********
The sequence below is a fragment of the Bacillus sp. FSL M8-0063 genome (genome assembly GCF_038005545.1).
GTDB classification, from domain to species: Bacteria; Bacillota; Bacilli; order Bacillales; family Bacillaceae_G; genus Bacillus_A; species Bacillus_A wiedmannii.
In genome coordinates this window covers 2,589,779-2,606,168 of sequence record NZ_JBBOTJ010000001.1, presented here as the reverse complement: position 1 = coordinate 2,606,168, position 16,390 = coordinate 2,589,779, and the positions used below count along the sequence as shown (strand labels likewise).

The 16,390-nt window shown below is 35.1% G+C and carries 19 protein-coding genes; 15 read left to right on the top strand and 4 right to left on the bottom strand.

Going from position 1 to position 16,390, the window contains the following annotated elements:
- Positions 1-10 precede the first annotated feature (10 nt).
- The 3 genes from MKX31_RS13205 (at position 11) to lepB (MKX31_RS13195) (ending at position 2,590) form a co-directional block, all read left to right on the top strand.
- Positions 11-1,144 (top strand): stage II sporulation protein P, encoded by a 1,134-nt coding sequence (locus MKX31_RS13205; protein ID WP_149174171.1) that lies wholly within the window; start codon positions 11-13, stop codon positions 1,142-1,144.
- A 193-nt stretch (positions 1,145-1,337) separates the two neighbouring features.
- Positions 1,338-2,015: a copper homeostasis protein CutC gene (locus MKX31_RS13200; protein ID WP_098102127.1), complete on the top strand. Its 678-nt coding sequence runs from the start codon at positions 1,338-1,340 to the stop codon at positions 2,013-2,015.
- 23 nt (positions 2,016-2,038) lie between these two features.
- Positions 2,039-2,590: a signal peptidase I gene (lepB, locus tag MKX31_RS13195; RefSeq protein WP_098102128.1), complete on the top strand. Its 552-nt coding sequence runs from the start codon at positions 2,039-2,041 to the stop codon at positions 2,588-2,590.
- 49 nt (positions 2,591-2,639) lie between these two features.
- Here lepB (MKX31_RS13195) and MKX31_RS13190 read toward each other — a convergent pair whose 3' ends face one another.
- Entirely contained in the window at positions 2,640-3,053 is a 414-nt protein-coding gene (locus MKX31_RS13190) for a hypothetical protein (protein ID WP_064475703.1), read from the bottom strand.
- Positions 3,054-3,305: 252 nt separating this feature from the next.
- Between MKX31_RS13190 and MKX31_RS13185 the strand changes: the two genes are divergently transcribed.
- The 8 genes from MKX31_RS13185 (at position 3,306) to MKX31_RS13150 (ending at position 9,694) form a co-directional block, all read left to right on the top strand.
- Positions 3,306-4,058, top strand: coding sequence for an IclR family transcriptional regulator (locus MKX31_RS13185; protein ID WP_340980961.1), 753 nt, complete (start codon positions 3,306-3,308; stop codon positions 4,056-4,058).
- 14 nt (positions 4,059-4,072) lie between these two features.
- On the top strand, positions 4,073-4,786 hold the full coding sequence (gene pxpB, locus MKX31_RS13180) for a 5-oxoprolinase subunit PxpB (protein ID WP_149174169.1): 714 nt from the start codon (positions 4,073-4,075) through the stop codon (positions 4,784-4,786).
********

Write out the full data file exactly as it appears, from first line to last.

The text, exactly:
The sequence below is a fragment of the Bacillus sp. FSL M8-0063 genome (genome assembly GCF_038005545.1).
GTDB classification, from domain to species: Bacteria; Bacillota; Bacilli; order Bacillales; family Bacillaceae_G; genus Bacillus_A; species Bacillus_A wiedmannii.
In genome coordinates this window covers 2,589,779-2,606,168 of sequence record NZ_JBBOTJ010000001.1, presented here as the reverse complement: position 1 = coordinate 2,606,168, position 16,390 = coordinate 2,589,779, and the positions used below count along the sequence as shown (strand labels likewise).

The 16,390-nt window shown below is 35.1% G+C and carries 19 protein-coding genes; 15 read left to right on the top strand and 4 right to left on the bottom strand.

Going from position 1 to position 16,390, the window contains the following annotated elements:
- Positions 1-10 precede the first annotated feature (10 nt).
- The 3 genes from MKX31_RS13205 (at position 11) to lepB (MKX31_RS13195) (ending at position 2,590) form a co-directional block, all read left to right on the top strand.
- Positions 11-1,144 (top strand): stage II sporulation protein P, encoded by a 1,134-nt coding sequence (locus MKX31_RS13205; protein ID WP_149174171.1) that lies wholly within the window; start codon positions 11-13, stop codon positions 1,142-1,144.
- A 193-nt stretch (positions 1,145-1,337) separates the two neighbouring features.
- Positions 1,338-2,015: a copper homeostasis protein CutC gene (locus MKX31_RS13200; protein ID WP_098102127.1), complete on the top strand. Its 678-nt coding sequence runs from the start codon at positions 1,338-1,340 to the stop codon at positions 2,013-2,015.
- 23 nt (positions 2,016-2,038) lie between these two features.
- Positions 2,039-2,590: a signal peptidase I gene (lepB, locus tag MKX31_RS13195; RefSeq protein WP_098102128.1), complete on the top strand. Its 552-nt coding sequence runs from the start codon at positions 2,039-2,041 to the stop codon at positions 2,588-2,590.
- 49 nt (positions 2,591-2,639) lie between these two features.
- Here lepB (MKX31_RS13195) and MKX31_RS13190 read toward each other — a convergent pair whose 3' ends face one another.
- Entirely contained in the window at positions 2,640-3,053 is a 414-nt protein-coding gene (locus MKX31_RS13190) for a hypothetical protein (protein ID WP_064475703.1), read from the bottom strand.
- Positions 3,054-3,305: 252 nt separating this feature from the next.
- Between MKX31_RS13190 and MKX31_RS13185 the strand changes: the two genes are divergently transcribed.
- The 8 genes from MKX31_RS13185 (at position 3,306) to MKX31_RS13150 (ending at position 9,694) form a co-directional block, all read left to right on the top strand.
- Positions 3,306-4,058, top strand: coding sequence for an IclR family transcriptional regulator (locus MKX31_RS13185; protein ID WP_340980961.1), 753 nt, complete (start codon positions 3,306-3,308; stop codon positions 4,056-4,058).
- 14 nt (positions 4,059-4,072) lie between these two features.
- On the top strand, positions 4,073-4,786 hold the full coding sequence (gene pxpB, locus MKX31_RS13180) for a 5-oxoprolinase subunit PxpB (protein ID WP_149174169.1): 714 nt from the start codon (positions 4,073-4,075) through the stop codon (positions 4,784-4,786).